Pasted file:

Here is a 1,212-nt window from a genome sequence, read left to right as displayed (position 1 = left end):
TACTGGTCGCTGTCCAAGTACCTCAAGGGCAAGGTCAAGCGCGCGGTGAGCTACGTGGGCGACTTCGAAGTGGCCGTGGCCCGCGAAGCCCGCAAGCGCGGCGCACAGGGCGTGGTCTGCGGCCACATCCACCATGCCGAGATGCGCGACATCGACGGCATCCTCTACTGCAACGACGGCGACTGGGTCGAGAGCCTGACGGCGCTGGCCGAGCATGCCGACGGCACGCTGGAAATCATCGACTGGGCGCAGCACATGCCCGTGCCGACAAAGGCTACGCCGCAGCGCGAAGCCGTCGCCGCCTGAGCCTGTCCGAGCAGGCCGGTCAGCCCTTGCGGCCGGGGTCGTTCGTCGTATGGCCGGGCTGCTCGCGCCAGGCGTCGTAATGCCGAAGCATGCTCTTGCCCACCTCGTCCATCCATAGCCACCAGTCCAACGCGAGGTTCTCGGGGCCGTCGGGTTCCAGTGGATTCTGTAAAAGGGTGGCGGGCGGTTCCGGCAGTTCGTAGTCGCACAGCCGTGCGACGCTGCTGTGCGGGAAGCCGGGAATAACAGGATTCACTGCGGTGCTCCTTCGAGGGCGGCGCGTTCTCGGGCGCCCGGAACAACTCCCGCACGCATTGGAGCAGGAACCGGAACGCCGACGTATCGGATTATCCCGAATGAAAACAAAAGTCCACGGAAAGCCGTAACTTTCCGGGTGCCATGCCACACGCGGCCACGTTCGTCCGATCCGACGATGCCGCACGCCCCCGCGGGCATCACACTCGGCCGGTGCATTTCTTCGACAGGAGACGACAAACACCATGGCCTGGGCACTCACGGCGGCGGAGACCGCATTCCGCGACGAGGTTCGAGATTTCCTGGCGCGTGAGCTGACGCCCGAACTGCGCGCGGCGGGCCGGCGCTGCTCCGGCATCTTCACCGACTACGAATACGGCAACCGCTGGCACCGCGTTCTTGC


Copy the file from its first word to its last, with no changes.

Here is a 1,212-nt window from a genome sequence, read left to right as displayed (position 1 = left end):
TACTGGTCGCTGTCCAAGTACCTCAAGGGCAAGGTCAAGCGCGCGGTGAGCTACGTGGGCGACTTCGAAGTGGCCGTGGCCCGCGAAGCCCGCAAGCGCGGCGCACAGGGCGTGGTCTGCGGCCACATCCACCATGCCGAGATGCGCGACATCGACGGCATCCTCTACTGCAACGACGGCGACTGGGTCGAGAGCCTGACGGCGCTGGCCGAGCATGCCGACGGCACGCTGGAAATCATCGACTGGGCGCAGCACATGCCCGTGCCGACAAAGGCTACGCCGCAGCGCGAAGCCGTCGCCGCCTGAGCCTGTCCGAGCAGGCCGGTCAGCCCTTGCGGCCGGGGTCGTTCGTCGTATGGCCGGGCTGCTCGCGCCAGGCGTCGTAATGCCGAAGCATGCTCTTGCCCACCTCGTCCATCCATAGCCACCAGTCCAACGCGAGGTTCTCGGGGCCGTCGGGTTCCAGTGGATTCTGTAAAAGGGTGGCGGGCGGTTCCGGCAGTTCGTAGTCGCACAGCCGTGCGACGCTGCTGTGCGGGAAGCCGGGAATAACAGGATTCACTGCGGTGCTCCTTCGAGGGCGGCGCGTTCTCGGGCGCCCGGAACAACTCCCGCACGCATTGGAGCAGGAACCGGAACGCCGACGTATCGGATTATCCCGAATGAAAACAAAAGTCCACGGAAAGCCGTAACTTTCCGGGTGCCATGCCACACGCGGCCACGTTCGTCCGATCCGACGATGCCGCACGCCCCCGCGGGCATCACACTCGGCCGGTGCATTTCTTCGACAGGAGACGACAAACACCATGGCCTGGGCACTCACGGCGGCGGAGACCGCATTCCGCGACGAGGTTCGAGATTTCCTGGCGCGTGAGCTGACGCCCGAACTGCGCGCGGCGGGCCGGCGCTGCTCCGGCATCTTCACCGACTACGAATACGGCAACCGCTGGCACCGCGTTCTTGC